Sunday, February 1, 2009

OK, so I was wrong...sort of

The Steelers won the Super Bowl, but Arizona's late rally almost nabbed the Cardinals the victory.

You have to admit, however, that as the final quarter opened my prediction was pretty on the mark....for whatever pittance that's worth.

The Steelers would have felt like they let one get away after leading for most of the game until Fitzgerald's long touchdown run. And even though he lost, I believe the game cemented Kurt Warner as a Hall of Fame QB....and I hoped a class act like Larry Fitzgerald would have been rewarded with a ring.

Big Ben's now won two Super Bowls...the same number as John Elway. But ask any GM which player they'd want, and there wouldn't be any real debate. Ah, well. Roethlisberger's still young and could add more rings to his total.

Then again, they said Marino would be back many times after the 49ers throttled the Dolphins back in '84, and he never returned. Only time will reveal that answer.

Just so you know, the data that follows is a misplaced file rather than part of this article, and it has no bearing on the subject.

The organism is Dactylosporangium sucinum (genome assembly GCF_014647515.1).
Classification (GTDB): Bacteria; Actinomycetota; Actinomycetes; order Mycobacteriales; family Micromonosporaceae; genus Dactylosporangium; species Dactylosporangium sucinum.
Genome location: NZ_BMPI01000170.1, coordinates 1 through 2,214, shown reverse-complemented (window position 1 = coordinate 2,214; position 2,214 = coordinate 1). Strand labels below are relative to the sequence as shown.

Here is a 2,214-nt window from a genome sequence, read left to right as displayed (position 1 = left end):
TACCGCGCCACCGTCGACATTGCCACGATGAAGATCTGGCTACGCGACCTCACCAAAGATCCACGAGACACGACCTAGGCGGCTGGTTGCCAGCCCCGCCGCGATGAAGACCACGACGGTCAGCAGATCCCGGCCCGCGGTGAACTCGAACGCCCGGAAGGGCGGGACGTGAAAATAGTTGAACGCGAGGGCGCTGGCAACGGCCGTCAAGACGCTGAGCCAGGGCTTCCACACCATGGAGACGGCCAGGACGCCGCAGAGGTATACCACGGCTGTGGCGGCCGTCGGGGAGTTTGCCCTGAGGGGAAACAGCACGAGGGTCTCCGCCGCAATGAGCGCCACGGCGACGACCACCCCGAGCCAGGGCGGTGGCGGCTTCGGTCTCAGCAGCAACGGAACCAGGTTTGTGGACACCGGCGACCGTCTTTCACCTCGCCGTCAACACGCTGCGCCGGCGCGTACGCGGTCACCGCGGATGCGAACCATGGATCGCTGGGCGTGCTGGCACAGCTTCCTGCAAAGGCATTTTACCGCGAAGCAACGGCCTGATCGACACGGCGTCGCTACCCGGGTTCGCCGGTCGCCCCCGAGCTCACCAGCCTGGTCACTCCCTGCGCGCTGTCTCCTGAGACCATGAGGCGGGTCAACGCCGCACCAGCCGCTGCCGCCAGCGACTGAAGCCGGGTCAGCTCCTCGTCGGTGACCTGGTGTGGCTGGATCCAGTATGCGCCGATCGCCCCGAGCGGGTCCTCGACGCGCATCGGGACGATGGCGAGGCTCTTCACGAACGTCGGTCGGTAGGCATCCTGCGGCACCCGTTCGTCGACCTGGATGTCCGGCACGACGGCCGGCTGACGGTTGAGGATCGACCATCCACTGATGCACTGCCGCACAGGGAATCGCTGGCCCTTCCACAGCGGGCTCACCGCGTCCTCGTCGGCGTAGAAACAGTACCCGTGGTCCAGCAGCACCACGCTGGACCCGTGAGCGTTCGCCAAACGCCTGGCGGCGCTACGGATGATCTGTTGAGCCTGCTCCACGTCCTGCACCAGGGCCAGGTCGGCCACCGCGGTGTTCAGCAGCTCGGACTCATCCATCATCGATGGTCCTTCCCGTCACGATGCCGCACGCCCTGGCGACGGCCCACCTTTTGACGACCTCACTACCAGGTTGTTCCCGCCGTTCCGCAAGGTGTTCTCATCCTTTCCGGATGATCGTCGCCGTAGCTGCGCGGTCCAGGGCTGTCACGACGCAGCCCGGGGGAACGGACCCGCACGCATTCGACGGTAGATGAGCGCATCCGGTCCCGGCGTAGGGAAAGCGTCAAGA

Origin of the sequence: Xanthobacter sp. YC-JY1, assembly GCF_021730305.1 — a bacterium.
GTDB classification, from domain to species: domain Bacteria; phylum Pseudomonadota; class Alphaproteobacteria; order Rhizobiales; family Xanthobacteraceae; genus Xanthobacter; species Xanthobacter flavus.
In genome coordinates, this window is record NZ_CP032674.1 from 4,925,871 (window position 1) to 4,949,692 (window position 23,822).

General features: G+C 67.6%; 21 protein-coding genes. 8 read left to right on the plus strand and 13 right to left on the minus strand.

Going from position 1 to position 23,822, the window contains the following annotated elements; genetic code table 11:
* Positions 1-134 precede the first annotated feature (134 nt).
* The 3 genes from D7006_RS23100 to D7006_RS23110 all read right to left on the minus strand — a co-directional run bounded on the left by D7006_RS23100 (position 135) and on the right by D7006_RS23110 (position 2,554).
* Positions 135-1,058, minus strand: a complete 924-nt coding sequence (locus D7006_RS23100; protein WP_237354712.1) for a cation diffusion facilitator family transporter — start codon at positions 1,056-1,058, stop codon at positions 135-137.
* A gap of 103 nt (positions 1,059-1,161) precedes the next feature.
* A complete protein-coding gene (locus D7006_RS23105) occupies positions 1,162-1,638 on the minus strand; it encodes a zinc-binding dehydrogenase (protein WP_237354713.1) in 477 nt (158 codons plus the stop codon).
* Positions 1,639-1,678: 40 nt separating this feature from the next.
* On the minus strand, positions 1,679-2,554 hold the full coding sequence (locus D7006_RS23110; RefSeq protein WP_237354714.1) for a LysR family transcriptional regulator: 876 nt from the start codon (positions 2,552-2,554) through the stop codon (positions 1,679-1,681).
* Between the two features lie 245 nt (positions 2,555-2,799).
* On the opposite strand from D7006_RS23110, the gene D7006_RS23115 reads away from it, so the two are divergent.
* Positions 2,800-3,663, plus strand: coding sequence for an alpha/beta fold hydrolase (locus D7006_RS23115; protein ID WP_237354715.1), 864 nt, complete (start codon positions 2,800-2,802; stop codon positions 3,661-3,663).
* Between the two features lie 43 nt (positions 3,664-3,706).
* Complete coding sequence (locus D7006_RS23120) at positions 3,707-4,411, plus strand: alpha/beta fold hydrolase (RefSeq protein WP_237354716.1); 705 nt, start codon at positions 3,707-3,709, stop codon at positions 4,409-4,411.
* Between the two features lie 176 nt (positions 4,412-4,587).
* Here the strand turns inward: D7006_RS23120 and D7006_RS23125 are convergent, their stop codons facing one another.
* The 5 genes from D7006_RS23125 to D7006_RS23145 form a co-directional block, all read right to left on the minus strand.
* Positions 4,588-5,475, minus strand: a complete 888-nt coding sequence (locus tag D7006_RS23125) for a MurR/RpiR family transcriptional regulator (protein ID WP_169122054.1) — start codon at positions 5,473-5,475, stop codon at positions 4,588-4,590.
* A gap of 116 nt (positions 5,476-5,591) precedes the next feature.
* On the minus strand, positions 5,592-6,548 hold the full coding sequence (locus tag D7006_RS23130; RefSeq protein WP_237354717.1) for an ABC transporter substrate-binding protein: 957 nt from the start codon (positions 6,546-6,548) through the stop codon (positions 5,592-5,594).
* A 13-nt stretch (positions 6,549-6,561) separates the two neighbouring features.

Super Bore

I just can't get excited about this year's Super Bowl. Oh, it's charming that the lowly Arizona Cardinals have finally made it to the Big Game. But they struggled to sell out their first playoff game, and struggle to sell out their home games (unless it's the Cowboys or Broncos or some other team with a strong fan base that travels well). Cardinals Fever? They can't even work up a decent sweat. I'm sure that has something to do with the fact that so many Arizonans came from elsewhere and brought their loyalties with them. That's an issue for Florida teams as well.

The game itself doesn't enthuse me, either. No game without Denver does. But it goes beyond that. A top-notch QB, an erratic run game, a mediocre defense that comes up with turnovers now and then - I'm having flashbacks to the Denver teams that went to the Super Bowl with John Elway and lost 39-20, 42-10 and 55-10.

I'd love it if the Cardinals would win, but it's not going to happen. So I'll just enjoy the commercials and the camaraderie and whatever food we come up with.

And hope it won't be long before the Broncos return....